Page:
For close to four decades, Robyne Renton has dedicated her life to the health and safety of the staff and patients at Cabrini.
She has spent the past 20 years heading up the hospital’s infection control team, preparing for possible outbreaks. But two years ago, when the global COVID-19 pandemic hit, nothing could have prepared anyone in the healthcare industry for what was to come.
As part of International Women’s Day (8 March), we sat down with Robyne to talk about the incredible challenges she’s faced in the past two years.
Robyne started at Cabrini in 1985 as nurse manager of the cardiothoracic and cardiology unit. After taking on a number of roles, including setting up cardiac rehabilitation services and a pace maker clinic and a pilot project for hospital in the home for cardiac and vascular surgery patients, Robyne took over the infection control unit in 2000.
She said the role itself was focused on staff vaccinations, which at the time were for the flu and Hepatitis B, as well as usual hygiene practices.
“The biggest change in the role has been the formalisation, with the implementation of the National Safety and Quality Health Service Standards and the way governance and hospital accreditation processes are managed,” Robyne said.
“This was always part of the job, but now there’s also a focus on making sure things are documented.”
Expanding Cabrini’s campuses during the years has also meant the demand for infection control support is greater.
“It’s been very much a growing service. I started off working at Cabrini Malvern – now there are five campuses, and we have three staff members in infection control and an immunisation team.”
Robyne said during her 22 years in infection control they had prepared for pandemics, but nothing had eventuated in Australia.
“Then when we heard about what was happening in China in December 2019, we thought ‘this is the real thing’,” she said.
“By January 2020 the first COVID-19 case had been detected in Australia, so we started preparing and then in March it all escalated.”
Robyne said during the early days of the pandemic there was a lot of anxiety because no one really knew what they were dealing with.
“We were hearing reports about people, and healthcare workers, dying overseas, so it was very real anxiety. The community anxiety was huge too – but working together with everybody helped to calm that down.”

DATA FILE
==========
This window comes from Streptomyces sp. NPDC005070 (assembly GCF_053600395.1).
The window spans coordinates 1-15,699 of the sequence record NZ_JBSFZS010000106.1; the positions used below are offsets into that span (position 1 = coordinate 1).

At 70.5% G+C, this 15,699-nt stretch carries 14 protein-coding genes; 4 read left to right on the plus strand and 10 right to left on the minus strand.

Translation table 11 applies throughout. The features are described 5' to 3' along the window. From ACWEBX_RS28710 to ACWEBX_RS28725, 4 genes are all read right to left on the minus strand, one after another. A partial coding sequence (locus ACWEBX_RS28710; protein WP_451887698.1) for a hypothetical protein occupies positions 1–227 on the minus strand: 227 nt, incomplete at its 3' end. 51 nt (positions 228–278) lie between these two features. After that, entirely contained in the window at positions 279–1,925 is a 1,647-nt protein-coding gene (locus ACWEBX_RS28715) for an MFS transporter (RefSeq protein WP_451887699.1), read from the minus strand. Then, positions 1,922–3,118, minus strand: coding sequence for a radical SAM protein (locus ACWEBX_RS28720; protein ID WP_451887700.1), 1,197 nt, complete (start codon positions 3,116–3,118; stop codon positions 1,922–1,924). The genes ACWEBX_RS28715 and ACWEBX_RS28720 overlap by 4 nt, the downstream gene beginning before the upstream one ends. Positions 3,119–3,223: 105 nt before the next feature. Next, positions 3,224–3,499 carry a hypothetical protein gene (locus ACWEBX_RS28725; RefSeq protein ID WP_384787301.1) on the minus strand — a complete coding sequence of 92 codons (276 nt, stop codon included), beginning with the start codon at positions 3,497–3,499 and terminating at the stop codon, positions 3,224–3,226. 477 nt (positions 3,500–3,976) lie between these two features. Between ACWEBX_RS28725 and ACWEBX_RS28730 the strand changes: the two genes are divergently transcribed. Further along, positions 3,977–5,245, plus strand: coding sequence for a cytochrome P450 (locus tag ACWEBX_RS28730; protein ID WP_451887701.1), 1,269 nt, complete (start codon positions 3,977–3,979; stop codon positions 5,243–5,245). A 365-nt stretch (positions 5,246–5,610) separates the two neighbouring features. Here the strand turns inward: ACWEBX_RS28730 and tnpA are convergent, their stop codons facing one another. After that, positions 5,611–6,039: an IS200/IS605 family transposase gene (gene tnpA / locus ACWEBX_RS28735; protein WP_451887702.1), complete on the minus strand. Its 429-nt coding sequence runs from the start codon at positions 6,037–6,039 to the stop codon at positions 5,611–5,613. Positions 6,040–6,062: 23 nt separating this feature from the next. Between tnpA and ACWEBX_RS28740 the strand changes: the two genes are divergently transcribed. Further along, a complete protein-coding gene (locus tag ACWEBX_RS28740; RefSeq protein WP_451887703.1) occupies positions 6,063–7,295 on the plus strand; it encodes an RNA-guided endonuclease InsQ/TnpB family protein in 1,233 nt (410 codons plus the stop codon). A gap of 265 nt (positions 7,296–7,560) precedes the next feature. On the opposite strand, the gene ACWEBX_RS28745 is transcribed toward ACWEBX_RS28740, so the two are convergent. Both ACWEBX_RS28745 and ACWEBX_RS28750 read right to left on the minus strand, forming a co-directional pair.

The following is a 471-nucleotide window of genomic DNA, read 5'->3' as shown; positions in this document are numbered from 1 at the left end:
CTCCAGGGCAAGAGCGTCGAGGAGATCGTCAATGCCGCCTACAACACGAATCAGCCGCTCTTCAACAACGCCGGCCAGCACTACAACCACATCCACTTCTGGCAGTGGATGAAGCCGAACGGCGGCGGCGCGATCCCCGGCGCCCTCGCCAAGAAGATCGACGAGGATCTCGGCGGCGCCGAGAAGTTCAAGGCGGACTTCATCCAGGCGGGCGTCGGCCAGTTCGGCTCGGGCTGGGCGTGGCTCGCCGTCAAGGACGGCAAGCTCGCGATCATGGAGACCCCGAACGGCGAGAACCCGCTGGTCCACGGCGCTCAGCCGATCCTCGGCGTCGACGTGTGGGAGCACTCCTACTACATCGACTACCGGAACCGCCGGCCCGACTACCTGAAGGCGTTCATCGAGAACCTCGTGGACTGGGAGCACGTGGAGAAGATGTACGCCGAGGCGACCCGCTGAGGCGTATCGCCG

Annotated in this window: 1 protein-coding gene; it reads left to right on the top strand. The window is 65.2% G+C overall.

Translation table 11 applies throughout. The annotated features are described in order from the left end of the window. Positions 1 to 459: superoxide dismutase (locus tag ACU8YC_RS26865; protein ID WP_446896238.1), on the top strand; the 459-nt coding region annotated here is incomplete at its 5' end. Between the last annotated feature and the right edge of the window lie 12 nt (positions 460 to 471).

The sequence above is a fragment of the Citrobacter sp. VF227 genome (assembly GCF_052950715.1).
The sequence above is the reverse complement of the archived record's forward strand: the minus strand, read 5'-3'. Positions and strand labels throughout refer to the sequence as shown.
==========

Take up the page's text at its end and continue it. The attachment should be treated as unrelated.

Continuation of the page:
She said when the pandemic first hit, the infection control team’s main roles included making sure there was enough personal protective equipment (PPE) for staff, policies were in place, communication was clear and constant, staff were supported, wards were set up properly and that care plans were set up for patients.
While Robyne’s work life consisted around ensuring the health and safety of everyone coming in and out of Cabrini’s facilities, she also experienced the uncertainty that existed in the community.
“In the early days I remember thinking, ‘if it becomes catastrophic at least I’ve had a good life’,” Robyne said.
“It was quite frightening at the beginning and then we got more confident.”
As COVID-19 evolved, so did Cabrini’s response.
From repurposing our former rehabilitation site in Elsternwick to care for aged care residents with COVID-19, to setting up a pre-operative testing tent at Cabrini Malvern and starting our vaccination program – there were a number of challenges along the way.
Robyne said when the demand for COVID-19 testing and vaccinations increased in August 2021, Cabrini decided to establish its COVID-19 testing and vaccination clinic at our facility in Glen Huntly Rd, Elsternwick.
This clinic remained operational until December 2021, providing much needed community testing, pre-operative patient testing and vaccinations.
“It was a very important service to provide to our community, with our staff administering more than 20,000 vaccinations,” she said.
But the 65-year-old said it was the leadership by Cabrini Australia Chief Executive, Sue Williams, and Group Director Medical Services and Clinical Governance, Dr Fergus Kerr, and the way her colleagues worked together, that stood out.
“Sue and Fergus and Cabrini’s leadership team made the whole experience a lot easier because they pulled the services together. Everyone from clinical areas, including the emergency department, ICU and dedicated COVID-19 wards, through to support services had a role to play and, especially during the chaotic phases, it was a real privilege to work together,” Robyne said.
“I’ve been very fortunate that we all worked very closely together, and the infection control team always felt there was support there.
“We all sat together, we made agreements. None of us had a glass ball. We had to use common sense and good judgement, and we made sure we were all on the same page.
“I’m very appreciative of the support from Sue and Fergus, and the clinical staff – I don’t think I would have got through the past two years without it.”
With our community adapting to a new ‘COVID-normal’, Robyne’s work continues at Cabrini, to ensure the ongoing safety of our patients, staff and community.
So, after 37 years and a global pandemic, what is it that keeps Robyne showing up day after day?
She says it’s a mix of reasons, from her close-knit team, to the relationships she has built with the Cabrini Sisters.
“Ultimately, I developed a respect for the overall institute of Cabrini,” she said.
“There is a very strong, powerful female history at Cabrini. Of course, things have evolved over the years, which is a good thing – I think women are so different from men, but we need each other. Both parties bring something unique.”